Colossal amounts of iodine-131 were hurled high into the atmosphere when the Chernobyl core melted down, burst open, blew up and then burned while molten and open to the sky for days on end. It's now thought that some 18 million youngsters across the region consumed dangerously contaminated milk as a result, containing iodine levels thousands of times higher than those seen now in Japan, and that as a result their chance of getting cancer increased from say 25 per cent (or whatever it would normally have been) to 25.02 per cent. Death rates didn't rise correspondingly as thyroid cancer can normally be cured.
This remains the only radiological effect of the Chernobyl disaster on people outside the plant itself, though so many scare stories were and still are circulated about it that one will still be subjected to a barrage of abuse for saying so. It is now an officially acknowledged fact that the great bulk of medical damage to the public after Chernobyl resulted from mass panic and associated psychological stress, not from the accident itself.
Nuclear 'stress tests'? What, like hitting an obsolete plant with a massive disaster far beyond what it's meant to take, you mean?
The cores at Fukushima have remained sealed inside thick metal and concrete barriers, and while they have suffered some heat damage they have not melted down, far less been on fire, melted down and laid open to the sky as with the case of the core at Chernobyl. Tiny amounts of iodine-131 have escaped carried by cooling steam.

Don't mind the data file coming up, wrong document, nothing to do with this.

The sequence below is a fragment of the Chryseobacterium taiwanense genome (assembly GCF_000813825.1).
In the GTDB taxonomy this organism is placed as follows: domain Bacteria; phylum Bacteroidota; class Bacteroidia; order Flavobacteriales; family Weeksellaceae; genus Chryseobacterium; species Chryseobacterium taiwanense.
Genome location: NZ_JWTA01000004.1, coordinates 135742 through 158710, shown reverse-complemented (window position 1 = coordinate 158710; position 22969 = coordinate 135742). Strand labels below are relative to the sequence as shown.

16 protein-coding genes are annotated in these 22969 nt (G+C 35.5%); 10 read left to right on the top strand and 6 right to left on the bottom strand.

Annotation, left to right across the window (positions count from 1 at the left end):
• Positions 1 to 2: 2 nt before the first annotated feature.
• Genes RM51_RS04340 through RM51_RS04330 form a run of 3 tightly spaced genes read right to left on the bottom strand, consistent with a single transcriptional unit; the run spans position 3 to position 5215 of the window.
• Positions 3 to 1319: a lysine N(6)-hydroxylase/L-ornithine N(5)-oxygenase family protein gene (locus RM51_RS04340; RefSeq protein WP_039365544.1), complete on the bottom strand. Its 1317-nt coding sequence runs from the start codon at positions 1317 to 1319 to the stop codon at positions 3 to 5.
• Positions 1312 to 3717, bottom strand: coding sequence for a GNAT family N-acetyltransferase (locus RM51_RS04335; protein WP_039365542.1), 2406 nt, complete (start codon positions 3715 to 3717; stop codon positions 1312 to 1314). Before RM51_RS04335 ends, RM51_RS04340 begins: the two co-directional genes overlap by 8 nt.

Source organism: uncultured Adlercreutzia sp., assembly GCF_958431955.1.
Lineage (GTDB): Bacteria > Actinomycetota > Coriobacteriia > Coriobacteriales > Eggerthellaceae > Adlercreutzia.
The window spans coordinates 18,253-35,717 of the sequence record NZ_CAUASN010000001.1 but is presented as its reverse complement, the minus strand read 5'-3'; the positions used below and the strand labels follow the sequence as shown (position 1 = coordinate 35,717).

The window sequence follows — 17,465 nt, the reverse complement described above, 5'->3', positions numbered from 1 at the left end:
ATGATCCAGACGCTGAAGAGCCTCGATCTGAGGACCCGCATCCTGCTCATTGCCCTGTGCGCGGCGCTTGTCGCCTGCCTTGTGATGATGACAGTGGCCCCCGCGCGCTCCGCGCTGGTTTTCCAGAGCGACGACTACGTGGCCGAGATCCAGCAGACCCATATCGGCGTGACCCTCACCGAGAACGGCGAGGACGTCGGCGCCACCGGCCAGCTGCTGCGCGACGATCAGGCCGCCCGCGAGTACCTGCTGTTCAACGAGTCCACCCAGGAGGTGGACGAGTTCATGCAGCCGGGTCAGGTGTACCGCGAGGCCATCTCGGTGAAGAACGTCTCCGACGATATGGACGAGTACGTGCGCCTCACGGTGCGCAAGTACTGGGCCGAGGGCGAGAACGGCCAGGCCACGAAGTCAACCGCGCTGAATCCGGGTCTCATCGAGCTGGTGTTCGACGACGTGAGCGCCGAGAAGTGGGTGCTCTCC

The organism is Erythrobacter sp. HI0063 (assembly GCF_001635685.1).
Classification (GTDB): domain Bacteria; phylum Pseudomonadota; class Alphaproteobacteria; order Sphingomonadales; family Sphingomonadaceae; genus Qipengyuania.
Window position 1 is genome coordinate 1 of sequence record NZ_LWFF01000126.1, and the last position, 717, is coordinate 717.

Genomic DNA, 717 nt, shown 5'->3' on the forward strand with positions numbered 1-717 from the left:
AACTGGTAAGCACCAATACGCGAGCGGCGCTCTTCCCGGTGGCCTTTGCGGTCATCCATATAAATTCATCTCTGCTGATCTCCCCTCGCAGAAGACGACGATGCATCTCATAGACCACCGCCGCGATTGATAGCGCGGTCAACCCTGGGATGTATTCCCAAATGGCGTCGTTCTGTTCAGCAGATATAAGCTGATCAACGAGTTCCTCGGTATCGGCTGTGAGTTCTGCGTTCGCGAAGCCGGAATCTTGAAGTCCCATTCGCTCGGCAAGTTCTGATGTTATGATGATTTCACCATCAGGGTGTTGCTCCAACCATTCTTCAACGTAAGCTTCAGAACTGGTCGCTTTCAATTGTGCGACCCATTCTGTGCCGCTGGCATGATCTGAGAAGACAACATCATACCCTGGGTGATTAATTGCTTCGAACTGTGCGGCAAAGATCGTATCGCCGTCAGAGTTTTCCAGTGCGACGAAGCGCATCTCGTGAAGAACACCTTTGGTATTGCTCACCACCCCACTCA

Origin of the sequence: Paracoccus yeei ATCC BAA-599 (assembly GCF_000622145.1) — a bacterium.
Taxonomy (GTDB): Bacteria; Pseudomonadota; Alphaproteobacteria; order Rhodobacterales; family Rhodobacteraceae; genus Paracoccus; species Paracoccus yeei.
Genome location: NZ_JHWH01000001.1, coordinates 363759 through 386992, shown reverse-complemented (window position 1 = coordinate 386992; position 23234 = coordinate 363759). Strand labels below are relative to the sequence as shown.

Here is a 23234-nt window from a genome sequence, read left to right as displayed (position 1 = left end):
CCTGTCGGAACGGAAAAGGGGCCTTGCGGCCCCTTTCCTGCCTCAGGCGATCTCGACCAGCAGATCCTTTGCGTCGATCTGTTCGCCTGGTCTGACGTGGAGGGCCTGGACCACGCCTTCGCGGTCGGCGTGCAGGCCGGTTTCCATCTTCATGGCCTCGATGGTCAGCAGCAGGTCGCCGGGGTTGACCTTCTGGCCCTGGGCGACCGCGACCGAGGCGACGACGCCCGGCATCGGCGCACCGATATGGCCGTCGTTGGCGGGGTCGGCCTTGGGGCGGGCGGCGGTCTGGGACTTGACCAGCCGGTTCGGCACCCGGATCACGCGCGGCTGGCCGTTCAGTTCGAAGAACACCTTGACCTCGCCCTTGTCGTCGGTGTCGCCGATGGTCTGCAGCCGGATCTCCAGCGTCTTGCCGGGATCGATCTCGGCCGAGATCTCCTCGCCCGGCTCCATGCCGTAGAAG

According to the Japanese health-ministry calculations, one would need to consume food containing iodine-131 in the levels so far seen for 14 years before you had even the tiniest increased chance of cancer. You couldn't possibly do that, as iodine-131 has not been generated at Fukushima for eight days – since the cores scrammed as the quake hit – and it only has a half-life of eight days. It will have declined to negligible levels within weeks no matter where it is – in a cow, on a spinach leaf, in your body, wherever. (One should also note that the spent fuel rods in the pools, not having undergone fission for months, don't have significant amounts of iodine in them.)
Against this background the initial Japanese decision to do nothing at all about food shipments looks like the correct one. Unfortunately public hysteria has been fanned by ridiculous statements from overseas and UN officials, forcing the present limited climbdown.
Barring some new and unforeseen event at the powerplant, it seems clear that there will be no measurable radiological effects on anybody as a result of the quake and tsunami. Unfortunately the psychological consequences – almost entirely a result of fearmongering and bad reporting in the media worldwide – seem set to be measurable. Mainstream media finally have some decent analysis here and there, but every minor development in the case is still reported on breathlessly, in a panic-stricken tone. Even those who seek to give a calmer view are still, a week after the quake, writing things like this:
Those at real risk now are the truly brave technicians inside the plant trying to cool it down: the Fukushima 50.
They will almost certainly receive fatal doses of radiation as they work around the clock.